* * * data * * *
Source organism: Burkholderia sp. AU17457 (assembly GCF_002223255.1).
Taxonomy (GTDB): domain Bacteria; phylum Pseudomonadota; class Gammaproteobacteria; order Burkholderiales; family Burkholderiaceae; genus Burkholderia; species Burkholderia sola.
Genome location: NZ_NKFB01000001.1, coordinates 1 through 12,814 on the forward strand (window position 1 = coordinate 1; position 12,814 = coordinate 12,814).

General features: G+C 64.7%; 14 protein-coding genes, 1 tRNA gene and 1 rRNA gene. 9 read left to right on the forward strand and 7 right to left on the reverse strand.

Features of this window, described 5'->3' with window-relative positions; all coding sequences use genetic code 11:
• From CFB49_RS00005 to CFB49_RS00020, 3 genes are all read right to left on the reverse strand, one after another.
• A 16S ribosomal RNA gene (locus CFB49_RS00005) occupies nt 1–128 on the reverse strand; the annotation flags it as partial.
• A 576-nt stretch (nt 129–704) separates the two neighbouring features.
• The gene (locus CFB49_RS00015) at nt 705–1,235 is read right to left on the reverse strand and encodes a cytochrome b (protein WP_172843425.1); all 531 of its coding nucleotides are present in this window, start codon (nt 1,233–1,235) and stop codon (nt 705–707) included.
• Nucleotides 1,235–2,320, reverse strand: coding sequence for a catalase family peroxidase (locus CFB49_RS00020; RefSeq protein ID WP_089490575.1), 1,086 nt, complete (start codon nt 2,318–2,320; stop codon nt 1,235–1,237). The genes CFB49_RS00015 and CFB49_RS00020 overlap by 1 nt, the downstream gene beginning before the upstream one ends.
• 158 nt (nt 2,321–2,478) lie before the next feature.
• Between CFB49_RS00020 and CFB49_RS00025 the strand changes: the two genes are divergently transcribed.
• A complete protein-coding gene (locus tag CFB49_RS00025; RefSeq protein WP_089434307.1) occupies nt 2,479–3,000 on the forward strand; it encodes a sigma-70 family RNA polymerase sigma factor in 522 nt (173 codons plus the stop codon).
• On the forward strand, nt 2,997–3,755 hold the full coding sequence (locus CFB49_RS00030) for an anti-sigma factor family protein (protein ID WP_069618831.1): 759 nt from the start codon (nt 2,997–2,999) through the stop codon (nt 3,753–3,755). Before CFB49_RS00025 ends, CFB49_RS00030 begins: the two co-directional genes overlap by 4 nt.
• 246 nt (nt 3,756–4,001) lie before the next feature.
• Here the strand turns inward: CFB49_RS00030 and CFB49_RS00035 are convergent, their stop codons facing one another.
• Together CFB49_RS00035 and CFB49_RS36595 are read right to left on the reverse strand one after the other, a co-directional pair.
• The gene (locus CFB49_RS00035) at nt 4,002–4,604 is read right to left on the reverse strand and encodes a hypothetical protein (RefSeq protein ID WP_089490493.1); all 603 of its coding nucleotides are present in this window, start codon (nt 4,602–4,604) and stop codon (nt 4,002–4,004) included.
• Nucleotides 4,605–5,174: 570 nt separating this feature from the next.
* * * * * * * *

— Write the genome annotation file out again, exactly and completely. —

Source organism: Burkholderia sp. AU17457 (assembly GCF_002223255.1).
Taxonomy (GTDB): domain Bacteria; phylum Pseudomonadota; class Gammaproteobacteria; order Burkholderiales; family Burkholderiaceae; genus Burkholderia; species Burkholderia sola.
Genome location: NZ_NKFB01000001.1, coordinates 1 through 12,814 on the forward strand (window position 1 = coordinate 1; position 12,814 = coordinate 12,814).

General features: G+C 64.7%; 14 protein-coding genes, 1 tRNA gene and 1 rRNA gene. 9 read left to right on the forward strand and 7 right to left on the reverse strand.

Features of this window, described 5'->3' with window-relative positions; all coding sequences use genetic code 11:
• From CFB49_RS00005 to CFB49_RS00020, 3 genes are all read right to left on the reverse strand, one after another.
• A 16S ribosomal RNA gene (locus CFB49_RS00005) occupies nt 1–128 on the reverse strand; the annotation flags it as partial.
• A 576-nt stretch (nt 129–704) separates the two neighbouring features.
• The gene (locus CFB49_RS00015) at nt 705–1,235 is read right to left on the reverse strand and encodes a cytochrome b (protein WP_172843425.1); all 531 of its coding nucleotides are present in this window, start codon (nt 1,233–1,235) and stop codon (nt 705–707) included.
• Nucleotides 1,235–2,320, reverse strand: coding sequence for a catalase family peroxidase (locus CFB49_RS00020; RefSeq protein ID WP_089490575.1), 1,086 nt, complete (start codon nt 2,318–2,320; stop codon nt 1,235–1,237). The genes CFB49_RS00015 and CFB49_RS00020 overlap by 1 nt, the downstream gene beginning before the upstream one ends.
• 158 nt (nt 2,321–2,478) lie before the next feature.
• Between CFB49_RS00020 and CFB49_RS00025 the strand changes: the two genes are divergently transcribed.
• A complete protein-coding gene (locus tag CFB49_RS00025; RefSeq protein WP_089434307.1) occupies nt 2,479–3,000 on the forward strand; it encodes a sigma-70 family RNA polymerase sigma factor in 522 nt (173 codons plus the stop codon).
• On the forward strand, nt 2,997–3,755 hold the full coding sequence (locus CFB49_RS00030) for an anti-sigma factor family protein (protein ID WP_069618831.1): 759 nt from the start codon (nt 2,997–2,999) through the stop codon (nt 3,753–3,755). Before CFB49_RS00025 ends, CFB49_RS00030 begins: the two co-directional genes overlap by 4 nt.
• 246 nt (nt 3,756–4,001) lie before the next feature.
• Here the strand turns inward: CFB49_RS00030 and CFB49_RS00035 are convergent, their stop codons facing one another.
• Together CFB49_RS00035 and CFB49_RS36595 are read right to left on the reverse strand one after the other, a co-directional pair.
• The gene (locus CFB49_RS00035) at nt 4,002–4,604 is read right to left on the reverse strand and encodes a hypothetical protein (RefSeq protein ID WP_089490493.1); all 603 of its coding nucleotides are present in this window, start codon (nt 4,602–4,604) and stop codon (nt 4,002–4,004) included.
• Nucleotides 4,605–5,174: 570 nt separating this feature from the next.